“Even right now they are burning the fields,” said General Zirean Shex Wesahni as he points to several burning fields in the distance. “Most of them belong to Kurds, but there may be some that belong to Arabs, too. From here, it’s hard to be sure.”
Wesahni is a Kurdish Peshmerga commander who oversees forces in the Qarachogh Mountains overlooking the predominantly Kurdish town of Makmhur. Makmhur is currently in the hands of Iraqi militias known as the Hashd al-Shaabi — or “Popular Mobilization Forces” — groups who often have close ties to Iran.
Kurdish farmers in Makmhur and nearby villages have complained of ISIS militants burning their fields after they refused to pay taxes to the militants. In May, video emerged of militants threatening locals and burning crops. Later in the month, the ISIS-produced newsletter al-Naba published an article proclaiming, “soldiers of the Caliphate burn the farms of the apostates in Iraq and al-Sham, IS warns of a ‘hot summer.’”
Today the Peshmerga watch in frustration. They say the militants are actually hiding in the mountains on top of which the Peshmerga operate — some may even be in tunnels beneath them. But they point to a nearby cliff and explain that ISIS is below it — and they can’t get to them without putting themselves in view of the Iraqi forces below and causing a fight.
“This area is under the control of the Iraqi government, not the Kurdish government. But they’re not doing anything about it,” Wesahni said. “That’s their responsibility.”
The Peshmerga and the Iraqi militias have been in tense standoff over the disputed territory for nearly two years now. “Every day Hashd al-Shaabi has ISIS in their sights, but we never see movement — they don’t do anything about it,” said Issa Abdullah Mustafa, a 20-year veteran of the Peshmerga who has fought against both ISIS and the Iraqi Army.
Makmhur was the scene of bloody fighting when ISIS militants seized it in 2014. The Peshmerga retook the town with the help of Kurdish PKK guerillas from Turkey, and during the battle of Mosul both Iraqi and U.S. troops operated from the town. But when the Kurdish Regional Government held a referendum on independence from Iraq in 2017, the Peshmerga fought against the Iraqi Army in a brief conflict that killed several on both sides.
Kurdish forces lacked air support and had few armored vehicles compared to the Iraqi Army, which came at them with American Abrams tanks. Outgunned, many Peshmerga were forced to pull back, and Iraqi forces took control of many formerly Kurdish territories — Makmhur being one of them. ISIS, seeing an opportunity, has seemingly taken advantage of the conflict between the two sides. It has exploited the no-man’s land between them in several places to conduct operations and hide.
“ISIS has not really been uprooted. The group has only lost the territory it ruled. It has completely regrouped and is stronger than before,” Peshmerga Commander Wasta Rasul told local Rudaw Radio in June. “[There] are ISIS sleeper cells in Sunni neighborhoods of Kirkuk too. That is why anything is possible to happen to Kirkuk.”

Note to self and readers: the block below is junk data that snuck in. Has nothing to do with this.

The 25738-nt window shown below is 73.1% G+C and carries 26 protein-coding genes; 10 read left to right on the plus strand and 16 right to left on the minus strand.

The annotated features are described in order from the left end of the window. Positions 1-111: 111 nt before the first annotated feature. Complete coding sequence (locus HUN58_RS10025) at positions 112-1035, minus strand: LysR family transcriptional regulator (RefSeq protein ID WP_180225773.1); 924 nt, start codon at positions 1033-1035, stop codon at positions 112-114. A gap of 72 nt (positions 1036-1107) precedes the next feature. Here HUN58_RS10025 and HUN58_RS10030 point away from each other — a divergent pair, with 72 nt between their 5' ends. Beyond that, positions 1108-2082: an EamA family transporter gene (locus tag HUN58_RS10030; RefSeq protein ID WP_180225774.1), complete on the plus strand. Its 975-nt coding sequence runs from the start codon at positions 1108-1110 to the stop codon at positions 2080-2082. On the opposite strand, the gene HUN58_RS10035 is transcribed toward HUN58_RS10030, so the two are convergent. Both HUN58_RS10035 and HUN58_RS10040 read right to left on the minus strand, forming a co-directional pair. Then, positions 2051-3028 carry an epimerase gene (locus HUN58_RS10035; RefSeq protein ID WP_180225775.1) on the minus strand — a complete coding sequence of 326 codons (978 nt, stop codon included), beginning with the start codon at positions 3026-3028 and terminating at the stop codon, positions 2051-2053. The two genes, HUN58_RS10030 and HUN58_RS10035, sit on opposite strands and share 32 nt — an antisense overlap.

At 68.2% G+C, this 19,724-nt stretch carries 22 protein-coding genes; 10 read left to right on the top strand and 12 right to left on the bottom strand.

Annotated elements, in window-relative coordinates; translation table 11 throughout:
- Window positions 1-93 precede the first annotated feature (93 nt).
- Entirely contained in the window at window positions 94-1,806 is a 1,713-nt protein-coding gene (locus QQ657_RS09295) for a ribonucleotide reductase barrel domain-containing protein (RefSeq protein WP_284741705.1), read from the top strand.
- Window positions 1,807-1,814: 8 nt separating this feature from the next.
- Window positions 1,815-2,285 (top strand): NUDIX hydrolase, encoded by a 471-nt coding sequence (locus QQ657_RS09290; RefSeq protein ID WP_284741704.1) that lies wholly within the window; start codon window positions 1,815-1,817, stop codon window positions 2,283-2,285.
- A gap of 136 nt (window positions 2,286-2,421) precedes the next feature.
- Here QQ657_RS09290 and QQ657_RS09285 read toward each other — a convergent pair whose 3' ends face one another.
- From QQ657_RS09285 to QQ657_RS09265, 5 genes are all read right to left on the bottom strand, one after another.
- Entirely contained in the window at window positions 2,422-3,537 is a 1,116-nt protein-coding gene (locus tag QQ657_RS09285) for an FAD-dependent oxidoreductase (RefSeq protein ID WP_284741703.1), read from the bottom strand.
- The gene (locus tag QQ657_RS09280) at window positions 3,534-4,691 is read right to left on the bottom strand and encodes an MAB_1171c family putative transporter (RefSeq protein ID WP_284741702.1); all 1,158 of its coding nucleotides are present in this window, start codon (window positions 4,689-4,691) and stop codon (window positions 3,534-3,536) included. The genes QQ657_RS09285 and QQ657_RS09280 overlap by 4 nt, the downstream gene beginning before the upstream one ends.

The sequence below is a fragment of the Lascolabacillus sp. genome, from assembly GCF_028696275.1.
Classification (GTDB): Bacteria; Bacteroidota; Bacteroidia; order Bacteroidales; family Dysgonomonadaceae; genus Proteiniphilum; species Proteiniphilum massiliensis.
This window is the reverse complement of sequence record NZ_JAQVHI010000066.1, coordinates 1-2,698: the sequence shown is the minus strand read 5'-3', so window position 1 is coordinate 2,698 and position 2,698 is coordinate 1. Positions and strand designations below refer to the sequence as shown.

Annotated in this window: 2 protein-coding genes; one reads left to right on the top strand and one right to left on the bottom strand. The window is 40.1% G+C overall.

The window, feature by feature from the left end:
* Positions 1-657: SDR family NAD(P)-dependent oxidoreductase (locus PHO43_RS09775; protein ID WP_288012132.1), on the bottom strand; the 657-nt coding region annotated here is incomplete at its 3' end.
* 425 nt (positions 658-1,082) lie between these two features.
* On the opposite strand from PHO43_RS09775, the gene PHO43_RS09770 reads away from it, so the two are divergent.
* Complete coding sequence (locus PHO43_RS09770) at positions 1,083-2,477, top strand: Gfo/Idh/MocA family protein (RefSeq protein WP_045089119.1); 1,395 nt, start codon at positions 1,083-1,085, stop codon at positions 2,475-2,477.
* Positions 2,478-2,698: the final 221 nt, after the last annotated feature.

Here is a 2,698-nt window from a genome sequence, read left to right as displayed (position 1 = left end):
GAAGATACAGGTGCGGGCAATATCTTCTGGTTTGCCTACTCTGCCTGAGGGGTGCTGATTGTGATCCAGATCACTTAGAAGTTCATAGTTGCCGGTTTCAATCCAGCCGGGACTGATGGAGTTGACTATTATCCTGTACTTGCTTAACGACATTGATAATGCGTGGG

In May, a bomb killed five Kirkuk locals and injured 10 as they worked to put out a crop fire. In June, two improvised explosive devices (IEDs) exploded on two public buses in Kirkuk city center, killing one person and injuring 17. The local provincial council blamed the attack on ISIS remnants. From Qarachogh, crop fires could be seen between Kurdish and Iraqi lines near Kirkuk.
According to locals in Makmhur and the surrounding area, the militants have spray-painted “Islamic State is here to stay” on walls and houses on several occasions. Most of the graffiti has since been removed by locals. The Peshmerga believe there may be as many as 300 ISIS members hiding out in Qarachogh.
Though the Peshmerga can’t reach the ISIS stronghold, they’ve had violent confrontations with the militants since the fighting during the referendum. They killed 45 ISIS in a firefight and lost five Peshmerga. In another incident last year, militants tried to assassinate Weshani, wounding him and several of his bodyguards. Wesahni and his men killed eight militants in the engagement. He shows off the bullet holes that are in his truck’s doors and seats from the attack.
“It sometimes feels like Hashd al-Shaabi are using ISIS to fight us because they’re too scared to fight us themselves,” said Peshmerga fighter Mashdar Hassan Jamil. However, while several Peshmerga implied that the Iraqi militias don’t fight ISIS, they’re not on friendly terms by any means. On March 7, ISIS killed six Hashd al-Shaabi militiamen and wounded 31 when militants ambushed a bus carrying them as it passed through Makhmour.
Still, while ISIS is an ongoing threat, some of the Peshmerga stationed on the ridge at Qarachogh see Hashd al-Shaabi — and especially their Iranian allies — as a bigger problem.
“I’m more concerned about the Hashd al-Shaabi down there who took our land and are burning Kurdish farms than I am about Daesh,” said Mustafa. “Our land was invaded.”
While ISIS has taken credit for burning farms, there have been widespread allegations of Iranian-backed Iraqi militias burning crops as well, including those of Arab Sunnis in Anbar province and near Mosul, in addition to Kurdish ones, further underscoring the complexity of the ongoing conflict. The Peshmerga admit that from their position on the ridge, sometimes they can’t tell who is doing what down below.
“All this land belongs to the Kurds. It’s sad to see it in the hands of Arabs and Hashd al-Shaabi,” Mustafa said. “We wish we were down there.”